A delivery manager of technology industry can’t be interested in anything more than this, developer productivity. They are always after that one silver bullet which helps them scale individual productivity and enhance it. I’ll help you — this is where interest is building.
Measuring individual productivity is NOT a new concept, this has been a topic of discussion since ever. Any industry you talk of — Manufacturing, Textile, Chemical, Automobile, there are well-defined ways of measuring individuals performance and productivity. It can be either units produced, units sold or anything in terms of unit, it can be calculated. Over the years these industries have established well refined ways of scaling productivity of their operating staff. Similarly, there is a want of identifying productivity of programmers. There is a want to measure how their work impacts company and client. Why not ! After all they are high paid workers and they are paid to write code.
There have been number of daring attempts to measure developer productivity, unfortunately all of them ended up being a failure, more or less. Not because these methodologies were immature but because ‘developer breed’ is too smart to play with these ideas. Let’s have a quick look to what are these methodologies.
Productivity Methodologies in Practice
Line of Code (LOC)
Also called as SLOC. I personally feel quite irritated by this study for productivity of developers and complexity of system. As a developer, I can extrapolate code and that might be one of worst code piece one has ever seen. There have been days when all I did was delete lots of code and still called it a productive day. Does that mean my productivity was negative? Oh God !!!
Okay. So more time one spends in office, more productive you would call him. I have seen people, and I swear, they can stare at computer screen whole day and do nothing. Or may be play minesweeper for a change. Read this if you are not convinced.
Now this is a measure. You have probably not heard of it and it would make almost no sense to you. It’s about breaking a high level requirement into small atomic work items (which is good) and then counting how many such logical requirements a developer delivered.
Bugs closed in a day
Don’t be surprised? I have seen people and have worked in teams where managers preferred counting number of defects fixed by a developer in a day. This doesn’t end here, targets were like 1.75 defects a day.
How as a Project Manager you could justify existence of defects in your system and then target your developers on count of defects. Take my words for this, if you are following this in your project — “You are not doing the right thing”
do the right thing, do the things right
I personally know people who were incentivized to fix more defects, consistently. Then there were controversies because of obvious reasons
- Not all defects are same. You can’t compare complexity of defects.
- One fix might resolve many defects. You agree?
- Developers tend to fix easy defects than invest time on real issues.
It drives lot of negative energy in team. I personally hate this measure the most.
Out of this entire list, only sensible thing is Story Point estimation. However as I just mentioned, this is estimation technique not a measure of productivity. There certainly is a component around this called velocity but the nature of story points is very dynamic. Thus increased velocity doesn’t really mean that developer is delivering more. I will write a separate blog on Story Point, someday.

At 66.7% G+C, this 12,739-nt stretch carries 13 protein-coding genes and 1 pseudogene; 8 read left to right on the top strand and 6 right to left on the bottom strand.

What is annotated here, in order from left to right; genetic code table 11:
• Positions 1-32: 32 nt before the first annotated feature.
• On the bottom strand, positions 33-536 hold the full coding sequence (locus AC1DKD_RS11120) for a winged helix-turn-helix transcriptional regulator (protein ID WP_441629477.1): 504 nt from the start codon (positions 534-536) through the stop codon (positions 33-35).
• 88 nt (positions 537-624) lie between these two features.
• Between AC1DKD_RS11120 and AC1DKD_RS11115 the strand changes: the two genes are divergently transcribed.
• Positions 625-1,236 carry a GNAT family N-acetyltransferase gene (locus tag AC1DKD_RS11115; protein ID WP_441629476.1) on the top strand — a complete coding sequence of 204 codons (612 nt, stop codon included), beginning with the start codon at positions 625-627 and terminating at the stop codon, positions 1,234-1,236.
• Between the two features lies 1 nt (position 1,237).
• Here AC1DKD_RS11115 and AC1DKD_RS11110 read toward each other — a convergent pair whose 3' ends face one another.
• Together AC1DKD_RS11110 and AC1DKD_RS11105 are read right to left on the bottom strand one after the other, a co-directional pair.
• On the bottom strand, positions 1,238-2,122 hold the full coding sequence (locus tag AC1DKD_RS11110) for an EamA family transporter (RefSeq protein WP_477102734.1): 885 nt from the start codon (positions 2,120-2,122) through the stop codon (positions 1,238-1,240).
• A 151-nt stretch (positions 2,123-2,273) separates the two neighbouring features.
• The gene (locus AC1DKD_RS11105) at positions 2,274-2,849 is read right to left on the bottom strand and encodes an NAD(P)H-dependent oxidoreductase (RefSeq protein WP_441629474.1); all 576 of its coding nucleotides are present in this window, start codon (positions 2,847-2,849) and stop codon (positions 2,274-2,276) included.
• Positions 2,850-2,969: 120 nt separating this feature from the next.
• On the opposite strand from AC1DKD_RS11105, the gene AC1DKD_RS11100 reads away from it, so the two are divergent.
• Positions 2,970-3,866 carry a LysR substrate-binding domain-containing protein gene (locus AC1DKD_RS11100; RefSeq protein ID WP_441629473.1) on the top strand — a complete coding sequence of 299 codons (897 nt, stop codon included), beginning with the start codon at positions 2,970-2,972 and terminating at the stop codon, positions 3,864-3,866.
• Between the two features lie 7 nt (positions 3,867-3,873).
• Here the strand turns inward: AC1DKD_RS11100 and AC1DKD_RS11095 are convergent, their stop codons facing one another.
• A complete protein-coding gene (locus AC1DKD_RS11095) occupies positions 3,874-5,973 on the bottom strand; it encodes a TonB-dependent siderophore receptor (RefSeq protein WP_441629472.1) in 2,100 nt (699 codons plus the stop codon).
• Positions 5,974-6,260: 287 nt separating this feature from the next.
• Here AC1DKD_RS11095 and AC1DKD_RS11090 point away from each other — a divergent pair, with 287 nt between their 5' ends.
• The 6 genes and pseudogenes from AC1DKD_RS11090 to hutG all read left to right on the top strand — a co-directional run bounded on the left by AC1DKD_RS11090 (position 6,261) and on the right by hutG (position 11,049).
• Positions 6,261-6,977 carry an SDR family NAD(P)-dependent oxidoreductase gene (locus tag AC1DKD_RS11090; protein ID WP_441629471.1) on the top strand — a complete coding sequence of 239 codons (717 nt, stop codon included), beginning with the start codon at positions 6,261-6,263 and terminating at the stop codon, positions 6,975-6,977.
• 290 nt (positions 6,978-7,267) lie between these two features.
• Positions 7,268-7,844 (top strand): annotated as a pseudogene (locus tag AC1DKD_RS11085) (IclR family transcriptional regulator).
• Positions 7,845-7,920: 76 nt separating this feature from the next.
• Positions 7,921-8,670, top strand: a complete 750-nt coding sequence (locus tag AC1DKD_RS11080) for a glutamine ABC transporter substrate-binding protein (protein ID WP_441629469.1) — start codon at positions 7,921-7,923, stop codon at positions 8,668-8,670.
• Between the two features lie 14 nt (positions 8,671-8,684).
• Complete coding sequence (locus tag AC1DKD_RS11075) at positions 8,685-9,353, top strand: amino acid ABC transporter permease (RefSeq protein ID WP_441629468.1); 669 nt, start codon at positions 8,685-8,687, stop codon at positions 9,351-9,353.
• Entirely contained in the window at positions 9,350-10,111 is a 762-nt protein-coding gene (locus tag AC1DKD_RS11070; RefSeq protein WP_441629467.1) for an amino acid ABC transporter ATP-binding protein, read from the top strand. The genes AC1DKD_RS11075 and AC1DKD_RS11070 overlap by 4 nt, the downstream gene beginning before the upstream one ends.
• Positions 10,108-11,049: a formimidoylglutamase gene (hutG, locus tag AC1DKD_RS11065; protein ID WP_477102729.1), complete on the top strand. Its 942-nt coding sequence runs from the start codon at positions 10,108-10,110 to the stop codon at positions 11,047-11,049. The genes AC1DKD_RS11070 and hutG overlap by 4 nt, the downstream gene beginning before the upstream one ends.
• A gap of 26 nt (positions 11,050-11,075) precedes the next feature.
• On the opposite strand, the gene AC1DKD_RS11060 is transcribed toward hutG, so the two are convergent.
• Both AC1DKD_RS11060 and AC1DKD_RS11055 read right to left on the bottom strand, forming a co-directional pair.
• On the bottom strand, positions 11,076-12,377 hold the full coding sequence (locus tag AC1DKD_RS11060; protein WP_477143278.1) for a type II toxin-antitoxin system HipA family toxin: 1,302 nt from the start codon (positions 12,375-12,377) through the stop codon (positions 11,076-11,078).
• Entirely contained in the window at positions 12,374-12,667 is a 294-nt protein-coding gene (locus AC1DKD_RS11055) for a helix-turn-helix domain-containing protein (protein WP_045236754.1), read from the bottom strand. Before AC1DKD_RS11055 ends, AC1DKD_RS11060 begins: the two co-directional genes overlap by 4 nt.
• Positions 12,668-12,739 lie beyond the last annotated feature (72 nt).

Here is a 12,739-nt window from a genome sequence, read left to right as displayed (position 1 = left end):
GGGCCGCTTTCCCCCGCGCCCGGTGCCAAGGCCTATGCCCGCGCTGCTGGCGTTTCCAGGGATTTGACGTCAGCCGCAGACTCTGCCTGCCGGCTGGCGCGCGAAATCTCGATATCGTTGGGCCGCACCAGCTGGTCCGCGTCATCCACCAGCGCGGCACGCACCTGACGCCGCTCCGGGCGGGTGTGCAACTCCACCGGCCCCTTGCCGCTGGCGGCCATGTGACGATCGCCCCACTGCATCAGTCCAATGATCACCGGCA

So, we don’t have a solution for this
Before we really try to find a solution, we need to understand what developers do.
Do you think developers are just an organism that converts caffeine to code.
Or you believe, they are specially blessed to transcribe document and requirements to code. Believe me they are more.
Programming is a bit of science and a bit of art. It involves interpreting rough requirements and converting them into a very precise working system. Developers try and understand the problem in detail and then break them into very small and atomic work items. This is how a team of developers collectively solve a problem and achieve a common requirement set. As a developers, we make lot of decisions every day and that makes our job bit different than manufacturing industry.
The problem here is subjective and while measuring productivity of developers we target objective solutions i.e. hours worked, lines of code written, defects fixed. Wrong.
Rather than comparing developers to people in manufacturing industry, I would rather compare developers to Lawyers, Doctors, Poets, Journalists or even Painters. How do you measure their productivity?
So next time when you want to measure a developers productivity. Try these
- This much work in given time frame looks fair enough.
- Is this developer passionate enough for system and code he/she is writing.
- Is the developer committed towards quality and delivery.
- Does the developer has enough knowledge of work he/she is doing.
- Is this developer collaborative enough?
- What is my gut feeling about this developer?
At the end all I want to say is — “trust your developers”. These arrogant, shabby people in jeans and t-shirt, plugged in earphones are actually smart and know their job.
You have invested a lot in hiring them and then getting them up to the speed. You can’t stick to Manufacturing Industry driven ways of measuring individual performance. Get rid of traditional KRAs and introduce more intuitive measures.